This is a “war budget”. The austerity measures hit all major federal spending programs with the exception of defense and the Middle East Central Asian War, the Wall Street bank bailout and interest payments on a staggering public debt. The nation’s budget diverts tax revenues into financing the wars in Iraq and Afghanistan, not to mention the set-up of new military bases in Colombia. It legitimizes the fraudulent transfers of tax dollars to the financial elites under the bank bailouts. The pattern of deficit spending is not expansionary. We are not dealing with a Keynesian-style deficit which stimulates investment and consumer demand, leading to an expansion of production and employment. The bank bailouts (involving several initiatives financed by tax dollars) constitute a component of government expenditure. Both the Bush and Obama bank bailouts were handouts to major financial institutions. They did not result in a positive spending injection into the real economy. In fact, the opposite is true. The bailouts have contributed to financing the restructuring of the banking system, leading to a massive concentration of wealth and centralization of banking power. A large part of the bailout money granted by the U.S. government has already been transferred electronically to various affiliated accounts including the hedge funds. The largest banks in the U.S. are also using this windfall cash to buy out their weaker competitors, thereby consolidating their position. The tendency, therefore, is towards a new wave of corporate buyouts, mergers and acquisitions in the financial services industry. In turn, the financial elites will use these large amounts of liquid assets (paper wealth), together with the hundreds of billions acquired through speculative trade, to buy out real economy corporations (airlines, the automobile industry, telecoms, media, etc.), whose quoted value on the stock markets has tumbled. In essence, a budget deficit (combined with massive cuts in social programs) was required to fund the handouts to the banks, as well as finance defense spending and the military surge in both Iraq and Afghanistan.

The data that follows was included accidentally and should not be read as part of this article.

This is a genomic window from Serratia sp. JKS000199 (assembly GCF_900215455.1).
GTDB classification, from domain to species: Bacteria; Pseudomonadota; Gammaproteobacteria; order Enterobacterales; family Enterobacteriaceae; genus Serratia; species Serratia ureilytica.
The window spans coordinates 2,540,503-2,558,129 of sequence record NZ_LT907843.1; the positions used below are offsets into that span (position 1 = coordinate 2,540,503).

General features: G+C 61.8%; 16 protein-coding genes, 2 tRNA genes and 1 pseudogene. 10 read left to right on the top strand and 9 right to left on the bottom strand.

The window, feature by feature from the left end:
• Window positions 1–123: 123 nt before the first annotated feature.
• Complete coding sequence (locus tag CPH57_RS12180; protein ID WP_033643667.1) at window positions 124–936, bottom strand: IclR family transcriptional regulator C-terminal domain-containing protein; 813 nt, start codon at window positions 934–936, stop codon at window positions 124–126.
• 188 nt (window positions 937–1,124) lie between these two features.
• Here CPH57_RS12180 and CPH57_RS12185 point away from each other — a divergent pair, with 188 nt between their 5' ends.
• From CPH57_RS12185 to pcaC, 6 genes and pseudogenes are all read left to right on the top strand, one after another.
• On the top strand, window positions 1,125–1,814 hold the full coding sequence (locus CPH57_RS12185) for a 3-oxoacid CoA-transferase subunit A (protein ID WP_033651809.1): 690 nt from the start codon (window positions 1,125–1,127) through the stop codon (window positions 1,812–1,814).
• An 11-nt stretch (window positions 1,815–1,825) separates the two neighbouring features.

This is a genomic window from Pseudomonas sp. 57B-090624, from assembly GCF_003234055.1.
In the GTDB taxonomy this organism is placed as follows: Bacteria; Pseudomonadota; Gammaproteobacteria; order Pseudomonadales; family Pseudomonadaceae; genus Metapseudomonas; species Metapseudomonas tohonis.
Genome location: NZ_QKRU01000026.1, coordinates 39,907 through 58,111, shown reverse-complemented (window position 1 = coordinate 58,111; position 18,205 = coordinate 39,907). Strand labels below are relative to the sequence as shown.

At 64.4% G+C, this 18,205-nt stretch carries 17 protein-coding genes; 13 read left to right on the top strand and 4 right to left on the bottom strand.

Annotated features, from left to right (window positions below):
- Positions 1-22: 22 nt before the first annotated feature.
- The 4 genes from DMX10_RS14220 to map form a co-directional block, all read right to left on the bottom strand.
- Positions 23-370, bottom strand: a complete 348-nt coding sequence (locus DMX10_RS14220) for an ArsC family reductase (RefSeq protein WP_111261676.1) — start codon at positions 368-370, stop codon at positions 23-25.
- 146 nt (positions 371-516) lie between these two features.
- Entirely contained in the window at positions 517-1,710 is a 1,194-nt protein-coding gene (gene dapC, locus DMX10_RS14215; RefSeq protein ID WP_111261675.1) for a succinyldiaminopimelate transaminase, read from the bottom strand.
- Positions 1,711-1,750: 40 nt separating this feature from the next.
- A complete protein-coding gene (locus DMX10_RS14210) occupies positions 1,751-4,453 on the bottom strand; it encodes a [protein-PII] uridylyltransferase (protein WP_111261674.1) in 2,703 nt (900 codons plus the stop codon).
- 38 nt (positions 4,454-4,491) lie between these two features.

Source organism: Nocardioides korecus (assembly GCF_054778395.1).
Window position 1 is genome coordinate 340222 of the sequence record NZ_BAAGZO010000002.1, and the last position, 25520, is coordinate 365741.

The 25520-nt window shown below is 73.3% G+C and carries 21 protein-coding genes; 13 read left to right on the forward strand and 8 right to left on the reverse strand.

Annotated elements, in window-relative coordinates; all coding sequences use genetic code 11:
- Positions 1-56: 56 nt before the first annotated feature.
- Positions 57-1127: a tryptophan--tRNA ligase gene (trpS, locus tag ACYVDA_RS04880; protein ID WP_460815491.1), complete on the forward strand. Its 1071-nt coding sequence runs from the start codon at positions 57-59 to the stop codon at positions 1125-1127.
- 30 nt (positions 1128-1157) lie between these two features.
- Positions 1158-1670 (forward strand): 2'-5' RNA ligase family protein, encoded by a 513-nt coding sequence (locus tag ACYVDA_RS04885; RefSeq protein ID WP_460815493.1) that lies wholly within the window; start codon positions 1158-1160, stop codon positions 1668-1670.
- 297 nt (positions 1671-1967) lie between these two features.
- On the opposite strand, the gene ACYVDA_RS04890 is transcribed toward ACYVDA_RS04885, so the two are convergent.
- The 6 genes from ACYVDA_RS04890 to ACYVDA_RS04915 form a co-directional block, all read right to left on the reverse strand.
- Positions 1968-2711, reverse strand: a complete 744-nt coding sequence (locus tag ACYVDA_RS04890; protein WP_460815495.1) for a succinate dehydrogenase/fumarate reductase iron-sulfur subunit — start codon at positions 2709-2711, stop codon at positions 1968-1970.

Obama’s 2010 budget
Obama’s budget for the 2010 fiscal year was of the order of 3.94 trillion dollars, an increase of 32%. Total government revenues for the 2010 fiscal year, according to estimates by the Bureau of Budget, were quoted at 2.381 trillion dollars. This puts the predicted budget deficit at 1.75 trillion dollars, equaling almost 12% of the U.S. Gross Domestic Product.